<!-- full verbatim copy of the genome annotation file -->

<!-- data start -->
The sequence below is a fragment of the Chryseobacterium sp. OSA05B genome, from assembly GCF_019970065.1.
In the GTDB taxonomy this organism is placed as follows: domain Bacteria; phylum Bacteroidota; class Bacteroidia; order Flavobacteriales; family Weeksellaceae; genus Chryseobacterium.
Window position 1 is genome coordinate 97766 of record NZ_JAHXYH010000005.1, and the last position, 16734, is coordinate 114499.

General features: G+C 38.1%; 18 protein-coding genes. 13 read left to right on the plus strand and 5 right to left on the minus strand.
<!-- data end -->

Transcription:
The sequence below is a fragment of the Chryseobacterium sp. OSA05B genome, from assembly GCF_019970065.1.
In the GTDB taxonomy this organism is placed as follows: domain Bacteria; phylum Bacteroidota; class Bacteroidia; order Flavobacteriales; family Weeksellaceae; genus Chryseobacterium.
Window position 1 is genome coordinate 97766 of record NZ_JAHXYH010000005.1, and the last position, 16734, is coordinate 114499.

General features: G+C 38.1%; 18 protein-coding genes. 13 read left to right on the plus strand and 5 right to left on the minus strand.